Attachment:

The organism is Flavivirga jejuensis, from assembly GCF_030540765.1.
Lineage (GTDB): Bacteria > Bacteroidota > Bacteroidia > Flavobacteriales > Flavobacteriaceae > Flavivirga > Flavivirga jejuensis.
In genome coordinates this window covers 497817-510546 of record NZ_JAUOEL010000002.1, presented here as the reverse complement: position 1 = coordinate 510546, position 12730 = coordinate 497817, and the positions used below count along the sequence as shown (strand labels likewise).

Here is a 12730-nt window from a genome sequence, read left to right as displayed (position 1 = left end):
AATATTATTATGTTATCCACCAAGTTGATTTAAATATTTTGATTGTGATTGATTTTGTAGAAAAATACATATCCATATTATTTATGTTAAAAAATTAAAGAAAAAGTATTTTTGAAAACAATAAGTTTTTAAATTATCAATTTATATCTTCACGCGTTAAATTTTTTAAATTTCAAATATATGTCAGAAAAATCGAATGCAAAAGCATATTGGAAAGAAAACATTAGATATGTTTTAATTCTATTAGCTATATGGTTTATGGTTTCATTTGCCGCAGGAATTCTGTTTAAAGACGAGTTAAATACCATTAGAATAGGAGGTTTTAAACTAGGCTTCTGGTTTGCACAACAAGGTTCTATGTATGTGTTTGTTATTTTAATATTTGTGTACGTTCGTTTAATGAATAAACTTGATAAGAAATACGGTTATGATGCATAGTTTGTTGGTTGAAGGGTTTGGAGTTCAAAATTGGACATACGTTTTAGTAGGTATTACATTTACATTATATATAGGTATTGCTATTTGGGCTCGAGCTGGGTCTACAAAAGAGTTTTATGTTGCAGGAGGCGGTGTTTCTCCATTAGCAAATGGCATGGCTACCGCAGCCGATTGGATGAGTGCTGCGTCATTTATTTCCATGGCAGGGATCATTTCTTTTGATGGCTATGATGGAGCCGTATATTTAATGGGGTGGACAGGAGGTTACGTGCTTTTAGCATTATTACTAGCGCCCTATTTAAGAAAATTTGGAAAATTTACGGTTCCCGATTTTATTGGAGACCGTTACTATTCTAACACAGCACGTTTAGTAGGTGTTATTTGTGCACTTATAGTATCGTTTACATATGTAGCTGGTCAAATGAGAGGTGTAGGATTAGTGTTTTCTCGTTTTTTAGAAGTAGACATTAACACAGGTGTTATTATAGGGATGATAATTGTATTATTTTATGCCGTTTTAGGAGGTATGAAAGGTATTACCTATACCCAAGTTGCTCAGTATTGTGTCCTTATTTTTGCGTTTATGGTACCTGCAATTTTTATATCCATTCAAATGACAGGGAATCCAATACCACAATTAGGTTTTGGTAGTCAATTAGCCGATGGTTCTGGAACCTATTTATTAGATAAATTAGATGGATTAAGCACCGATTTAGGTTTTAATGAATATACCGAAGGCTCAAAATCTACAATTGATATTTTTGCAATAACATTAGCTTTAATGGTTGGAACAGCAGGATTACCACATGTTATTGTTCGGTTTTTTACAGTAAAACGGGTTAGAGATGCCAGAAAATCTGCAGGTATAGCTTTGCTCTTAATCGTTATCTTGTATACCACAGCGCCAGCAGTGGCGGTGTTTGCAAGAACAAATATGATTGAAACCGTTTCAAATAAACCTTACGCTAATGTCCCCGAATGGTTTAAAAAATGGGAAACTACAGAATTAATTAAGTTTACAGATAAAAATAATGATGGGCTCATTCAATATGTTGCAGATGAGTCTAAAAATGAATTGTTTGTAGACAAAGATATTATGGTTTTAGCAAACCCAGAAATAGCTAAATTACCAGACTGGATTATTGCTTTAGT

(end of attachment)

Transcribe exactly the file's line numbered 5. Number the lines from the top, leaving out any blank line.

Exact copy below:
AATATTATTATGTTATCCACCAAGTTGATTTAAATATTTTGATTGTGATTGATTTTGTAGAAAAATACATATCCATATTATTTATGTTAAAAAATTAAAGAAAAAGTATTTTTGAAAACAATAAGTTTTTAAATTATCAATTTATATCTTCACGCGTTAAATTTTTTAAATTTCAAATATATGTCAGAAAAATCGAATGCAAAAGCATATTGGAAAGAAAACATTAGATATGTTTTAATTCTATTAGCTATATGGTTTATGGTTTCATTTGCCGCAGGAATTCTGTTTAAAGACGAGTTAAATACCATTAGAATAGGAGGTTTTAAACTAGGCTTCTGGTTTGCACAACAAGGTTCTATGTATGTGTTTGTTATTTTAATATTTGTGTACGTTCGTTTAATGAATAAACTTGATAAGAAATACGGTTATGATGCATAGTTTGTTGGTTGAAGGGTTTGGAGTTCAAAATTGGACATACGTTTTAGTAGGTATTACATTTACATTATATATAGGTATTGCTATTTGGGCTCGAGCTGGGTCTACAAAAGAGTTTTATGTTGCAGGAGGCGGTGTTTCTCCATTAGCAAATGGCATGGCTACCGCAGCCGATTGGATGAGTGCTGCGTCATTTATTTCCATGGCAGGGATCATTTCTTTTGATGGCTATGATGGAGCCGTATATTTAATGGGGTGGACAGGAGGTTACGTGCTTTTAGCATTATTACTAGCGCCCTATTTAAGAAAATTTGGAAAATTTACGGTTCCCGATTTTATTGGAGACCGTTACTATTCTAACACAGCACGTTTAGTAGGTGTTATTTGTGCACTTATAGTATCGTTTACATATGTAGCTGGTCAAATGAGAGGTGTAGGATTAGTGTTTTCTCGTTTTTTAGAAGTAGACATTAACACAGGTGTTATTATAGGGATGATAATTGTATTATTTTATGCCGTTTTAGGAGGTATGAAAGGTATTACCTATACCCAAGTTGCTCAGTATTGTGTCCTTATTTTTGCGTTTATGGTACCTGCAATTTTTATATCCATTCAAATGACAGGGAATCCAATACCACAATTAGGTTTTGGTAGTCAATTAGCCGATGGTTCTGGAACCTATTTATTAGATAAATTAGATGGATTAAGCACCGATTTAGGTTTTAATGAATATACCGAAGGCTCAAAATCTACAATTGATATTTTTGCAATAACATTAGCTTTAATGGTTGGAACAGCAGGATTACCACATGTTATTGTTCGGTTTTTTACAGTAAAACGGGTTAGAGATGCCAGAAAATCTGCAGGTATAGCTTTGCTCTTAATCGTTATCTTGTATACCACAGCGCCAGCAGTGGCGGTGTTTGCAAGAACAAATATGATTGAAACCGTTTCAAATAAACCTTACGCTAATGTCCCCGAATGGTTTAAAAAATGGGAAACTACAGAATTAATTAAGTTTACAGATAAAAATAATGATGGGCTCATTCAATATGTTGCAGATGAGTCTAAAAATGAATTGTTTGTAGACAAAGATATTATGGTTTTAGCAAACCCAGAAATAGCTAAATTACCAGACTGGATTATTGCTTTAGT